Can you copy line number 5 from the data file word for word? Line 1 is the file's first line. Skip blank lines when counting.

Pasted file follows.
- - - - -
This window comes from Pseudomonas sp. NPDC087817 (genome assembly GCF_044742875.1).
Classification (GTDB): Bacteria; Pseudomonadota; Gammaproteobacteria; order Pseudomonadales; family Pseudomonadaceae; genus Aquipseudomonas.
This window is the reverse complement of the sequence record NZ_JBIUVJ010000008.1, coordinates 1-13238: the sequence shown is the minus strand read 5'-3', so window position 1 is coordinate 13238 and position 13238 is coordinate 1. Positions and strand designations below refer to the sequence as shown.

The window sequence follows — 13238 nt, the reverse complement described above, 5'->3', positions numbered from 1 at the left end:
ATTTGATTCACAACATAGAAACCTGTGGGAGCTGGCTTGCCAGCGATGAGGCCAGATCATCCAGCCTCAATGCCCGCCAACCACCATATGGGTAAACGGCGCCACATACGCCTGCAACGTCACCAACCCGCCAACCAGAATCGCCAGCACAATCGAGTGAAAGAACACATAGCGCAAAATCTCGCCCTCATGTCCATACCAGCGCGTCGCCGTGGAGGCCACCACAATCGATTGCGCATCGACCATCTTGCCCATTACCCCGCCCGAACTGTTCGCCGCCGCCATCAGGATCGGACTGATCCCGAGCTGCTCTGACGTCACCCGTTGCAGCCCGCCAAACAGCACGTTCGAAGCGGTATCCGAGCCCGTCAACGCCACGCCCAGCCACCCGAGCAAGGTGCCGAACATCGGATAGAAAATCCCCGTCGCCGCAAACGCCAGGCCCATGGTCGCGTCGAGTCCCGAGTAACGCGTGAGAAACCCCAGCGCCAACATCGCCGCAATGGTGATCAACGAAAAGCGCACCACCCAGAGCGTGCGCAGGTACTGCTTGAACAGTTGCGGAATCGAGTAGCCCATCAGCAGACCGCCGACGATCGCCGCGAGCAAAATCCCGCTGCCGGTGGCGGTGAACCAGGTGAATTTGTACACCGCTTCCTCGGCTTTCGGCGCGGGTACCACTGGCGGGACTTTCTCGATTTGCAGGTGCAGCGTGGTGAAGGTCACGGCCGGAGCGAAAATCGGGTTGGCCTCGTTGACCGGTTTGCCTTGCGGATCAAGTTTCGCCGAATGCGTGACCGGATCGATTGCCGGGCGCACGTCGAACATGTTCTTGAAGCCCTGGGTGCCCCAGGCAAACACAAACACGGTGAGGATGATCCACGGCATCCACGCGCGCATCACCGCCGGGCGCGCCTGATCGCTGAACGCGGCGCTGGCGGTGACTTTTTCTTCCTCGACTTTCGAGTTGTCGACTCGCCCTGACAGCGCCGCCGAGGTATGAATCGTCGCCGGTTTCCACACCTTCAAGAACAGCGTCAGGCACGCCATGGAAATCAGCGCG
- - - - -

ATTTGATTCACAACATAGAAACCTGTGGGAGCTGGCTTGCCAGCGATGAGGCCAGATCATCCAGCCTCAATGCCCGCCAACCACCATATGGGTAAACGGCGCCACATACGCCTGCAACGTCACCAACCCGCCAACCAGAATCGCCAGCACAATCGAGTGAAAGAACACATAGCGCAAAATCTCGCCCTCATGTCCATACCAGCGCGTCGCCGTGGAGGCCACCACAATCGATTGCGCATCGACCATCTTGCCCATTACCCCGCCCGAACTGTTCGCCGCCGCCATCAGGATCGGACTGATCCCGAGCTGCTCTGACGTCACCCGTTGCAGCCCGCCAAACAGCACGTTCGAAGCGGTATCCGAGCCCGTCAACGCCACGCCCAGCCACCCGAGCAAGGTGCCGAACATCGGATAGAAAATCCCCGTCGCCGCAAACGCCAGGCCCATGGTCGCGTCGAGTCCCGAGTAACGCGTGAGAAACCCCAGCGCCAACATCGCCGCAATGGTGATCAACGAAAAGCGCACCACCCAGAGCGTGCGCAGGTACTGCTTGAACAGTTGCGGAATCGAGTAGCCCATCAGCAGACCGCCGACGATCGCCGCGAGCAAAATCCCGCTGCCGGTGGCGGTGAACCAGGTGAATTTGTACACCGCTTCCTCGGCTTTCGGCGCGGGTACCACTGGCGGGACTTTCTCGATTTGCAGGTGCAGCGTGGTGAAGGTCACGGCCGGAGCGAAAATCGGGTTGGCCTCGTTGACCGGTTTGCCTTGCGGATCAAGTTTCGCCGAATGCGTGACCGGATCGATTGCCGGGCGCACGTCGAACATGTTCTTGAAGCCCTGGGTGCCCCAGGCAAACACAAACACGGTGAGGATGATCCACGGCATCCACGCGCGCATCACCGCCGGGCGCGCCTGATCGCTGAACGCGGCGCTGGCGGTGACTTTTTCTTCCTCGACTTTCGAGTTGTCGACTCGCCCTGACAGCGCCGCCGAGGTATGAATCGTCGCCGGTTTCCACACCTTCAAGAACAGCGTCAGGCACGCCATGGAAATCAGCGCG